A Festival of Ideas event at CRASSH.
Ruth Jackson discusses the individual right to act, move and work as one pleases from a theological perspective.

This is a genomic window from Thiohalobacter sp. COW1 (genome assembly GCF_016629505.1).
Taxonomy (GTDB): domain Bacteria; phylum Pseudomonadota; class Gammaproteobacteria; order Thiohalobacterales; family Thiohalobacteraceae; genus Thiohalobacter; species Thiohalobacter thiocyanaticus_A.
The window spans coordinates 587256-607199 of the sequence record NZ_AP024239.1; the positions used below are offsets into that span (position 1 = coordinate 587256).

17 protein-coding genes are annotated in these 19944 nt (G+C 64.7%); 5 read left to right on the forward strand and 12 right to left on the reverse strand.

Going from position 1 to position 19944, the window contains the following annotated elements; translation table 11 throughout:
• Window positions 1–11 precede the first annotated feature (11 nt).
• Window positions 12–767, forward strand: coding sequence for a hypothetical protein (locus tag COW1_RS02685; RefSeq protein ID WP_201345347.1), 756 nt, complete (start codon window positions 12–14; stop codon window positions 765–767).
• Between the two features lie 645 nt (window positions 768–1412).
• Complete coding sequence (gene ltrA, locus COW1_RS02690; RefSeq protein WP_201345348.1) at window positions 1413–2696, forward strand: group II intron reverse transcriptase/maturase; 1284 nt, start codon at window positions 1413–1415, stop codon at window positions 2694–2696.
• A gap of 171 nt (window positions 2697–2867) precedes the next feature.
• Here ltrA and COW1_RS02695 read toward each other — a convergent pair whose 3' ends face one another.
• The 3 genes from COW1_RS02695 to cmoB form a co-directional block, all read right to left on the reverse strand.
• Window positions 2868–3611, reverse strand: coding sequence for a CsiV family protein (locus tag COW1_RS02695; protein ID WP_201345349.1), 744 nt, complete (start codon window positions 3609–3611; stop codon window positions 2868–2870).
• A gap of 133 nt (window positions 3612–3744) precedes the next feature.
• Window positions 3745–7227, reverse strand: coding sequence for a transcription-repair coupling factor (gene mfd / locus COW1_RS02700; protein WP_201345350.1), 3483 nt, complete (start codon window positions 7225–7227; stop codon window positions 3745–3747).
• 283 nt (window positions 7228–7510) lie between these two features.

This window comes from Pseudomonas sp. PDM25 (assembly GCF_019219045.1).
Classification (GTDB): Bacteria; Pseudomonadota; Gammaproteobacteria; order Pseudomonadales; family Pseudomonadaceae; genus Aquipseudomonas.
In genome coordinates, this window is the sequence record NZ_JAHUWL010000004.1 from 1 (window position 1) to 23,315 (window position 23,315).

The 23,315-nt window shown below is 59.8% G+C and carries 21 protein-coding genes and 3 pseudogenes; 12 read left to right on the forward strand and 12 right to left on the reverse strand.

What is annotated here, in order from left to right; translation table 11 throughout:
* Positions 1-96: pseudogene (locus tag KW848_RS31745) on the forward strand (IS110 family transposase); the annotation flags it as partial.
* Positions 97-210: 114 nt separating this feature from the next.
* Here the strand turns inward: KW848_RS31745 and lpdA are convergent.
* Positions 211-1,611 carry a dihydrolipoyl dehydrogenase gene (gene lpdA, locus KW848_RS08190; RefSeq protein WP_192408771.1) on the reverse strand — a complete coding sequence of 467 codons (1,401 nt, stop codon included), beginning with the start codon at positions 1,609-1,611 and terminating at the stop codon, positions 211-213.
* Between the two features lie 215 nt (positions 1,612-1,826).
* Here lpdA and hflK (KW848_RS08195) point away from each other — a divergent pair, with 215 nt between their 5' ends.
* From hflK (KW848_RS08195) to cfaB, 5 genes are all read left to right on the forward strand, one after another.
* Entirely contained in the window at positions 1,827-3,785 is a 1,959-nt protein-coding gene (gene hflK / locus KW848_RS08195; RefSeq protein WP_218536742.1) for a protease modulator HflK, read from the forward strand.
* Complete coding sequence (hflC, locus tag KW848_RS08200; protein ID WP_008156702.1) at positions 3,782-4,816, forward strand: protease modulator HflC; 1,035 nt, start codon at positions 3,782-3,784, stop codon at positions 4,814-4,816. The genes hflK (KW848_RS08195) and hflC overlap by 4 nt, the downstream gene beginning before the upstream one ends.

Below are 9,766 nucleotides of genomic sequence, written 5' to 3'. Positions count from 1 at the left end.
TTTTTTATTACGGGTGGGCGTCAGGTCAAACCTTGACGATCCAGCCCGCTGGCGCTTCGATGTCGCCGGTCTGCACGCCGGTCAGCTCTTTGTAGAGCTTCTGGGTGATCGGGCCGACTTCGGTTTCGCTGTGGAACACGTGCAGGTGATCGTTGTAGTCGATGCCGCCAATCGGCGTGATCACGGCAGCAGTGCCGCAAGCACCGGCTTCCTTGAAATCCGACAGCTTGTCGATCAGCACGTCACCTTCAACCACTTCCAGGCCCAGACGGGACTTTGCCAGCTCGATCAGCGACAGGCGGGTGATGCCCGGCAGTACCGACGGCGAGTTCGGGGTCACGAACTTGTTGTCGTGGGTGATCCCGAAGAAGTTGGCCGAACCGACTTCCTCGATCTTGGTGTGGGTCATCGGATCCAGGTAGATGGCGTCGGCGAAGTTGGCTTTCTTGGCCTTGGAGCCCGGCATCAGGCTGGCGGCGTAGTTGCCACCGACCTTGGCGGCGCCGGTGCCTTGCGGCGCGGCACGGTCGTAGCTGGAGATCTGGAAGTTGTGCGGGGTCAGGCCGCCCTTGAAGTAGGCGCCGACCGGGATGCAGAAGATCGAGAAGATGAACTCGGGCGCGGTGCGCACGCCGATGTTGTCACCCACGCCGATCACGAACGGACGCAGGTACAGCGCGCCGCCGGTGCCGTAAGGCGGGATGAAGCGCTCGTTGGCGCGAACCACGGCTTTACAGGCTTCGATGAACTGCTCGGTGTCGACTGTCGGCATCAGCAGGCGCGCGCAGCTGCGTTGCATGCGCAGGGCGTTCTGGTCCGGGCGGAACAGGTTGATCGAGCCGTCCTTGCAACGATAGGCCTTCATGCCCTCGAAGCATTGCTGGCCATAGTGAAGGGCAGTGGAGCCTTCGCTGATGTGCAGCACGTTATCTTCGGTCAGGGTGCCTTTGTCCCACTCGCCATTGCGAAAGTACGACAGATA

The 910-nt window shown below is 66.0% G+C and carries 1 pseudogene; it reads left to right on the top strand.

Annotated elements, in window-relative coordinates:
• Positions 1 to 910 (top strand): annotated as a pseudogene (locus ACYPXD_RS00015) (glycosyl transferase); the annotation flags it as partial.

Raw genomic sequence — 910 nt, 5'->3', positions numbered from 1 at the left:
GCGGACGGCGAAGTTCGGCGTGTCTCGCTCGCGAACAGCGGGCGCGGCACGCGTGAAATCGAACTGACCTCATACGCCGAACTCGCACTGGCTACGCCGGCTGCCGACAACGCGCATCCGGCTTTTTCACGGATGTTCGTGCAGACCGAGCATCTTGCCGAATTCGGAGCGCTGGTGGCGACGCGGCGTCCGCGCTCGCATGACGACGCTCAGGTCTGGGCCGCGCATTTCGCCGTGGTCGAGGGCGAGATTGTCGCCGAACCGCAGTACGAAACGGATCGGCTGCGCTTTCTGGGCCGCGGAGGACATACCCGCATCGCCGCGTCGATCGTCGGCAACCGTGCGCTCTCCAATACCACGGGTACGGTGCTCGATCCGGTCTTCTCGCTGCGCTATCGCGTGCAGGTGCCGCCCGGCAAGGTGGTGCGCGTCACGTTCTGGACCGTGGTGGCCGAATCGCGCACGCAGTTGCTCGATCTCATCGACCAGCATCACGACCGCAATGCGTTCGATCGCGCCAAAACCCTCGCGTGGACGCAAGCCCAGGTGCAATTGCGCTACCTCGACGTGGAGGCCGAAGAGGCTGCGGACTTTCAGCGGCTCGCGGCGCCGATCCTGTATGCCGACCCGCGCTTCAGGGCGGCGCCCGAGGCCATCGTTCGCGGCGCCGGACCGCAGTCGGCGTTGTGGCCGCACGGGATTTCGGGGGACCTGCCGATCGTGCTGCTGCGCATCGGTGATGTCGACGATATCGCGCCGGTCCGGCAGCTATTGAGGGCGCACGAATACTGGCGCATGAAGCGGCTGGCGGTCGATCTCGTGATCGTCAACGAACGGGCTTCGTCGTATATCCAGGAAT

‘It’s my body’. Today, this defiant phrase – or ones like it – seems to be a commonplace, as individuals assert their rights to act, to move, and work as they please, unhindered by external forces, attitudes, and controls. And by extension to others — “you own your body” — this idea of personal ownership is often used to defend vulnerable and minority voices. No person should have to suffer the abhorrence of assault, injury, enslavement, or oppression. We should all be entitled to use and move our bodies how we see fit. But while this language of self ownership is very familiar and often powerful in today’s world, it is language that great and influential Christian theologians across the ages — like St Paul, St Augustine, St Thomas Aquinas and Søren Kierkegaard — would have disputed and critiqued. In this lecture, I will explore why this is the case, and in doing so will interrogate its fruitfulness and validity. I will argue that for all of these theological thinkers, such language falls short of communicating the true value of human bodies, or reflecting the dignity of the human condition. Indeed, I contend that from a theological perspective, this rhetoric of personal ownership is not capable of subverting modes of speaking that objectify and instrumentalise the human body. Instead, it is also in danger of rendering the body as little more than a movable vessel or a useful tool.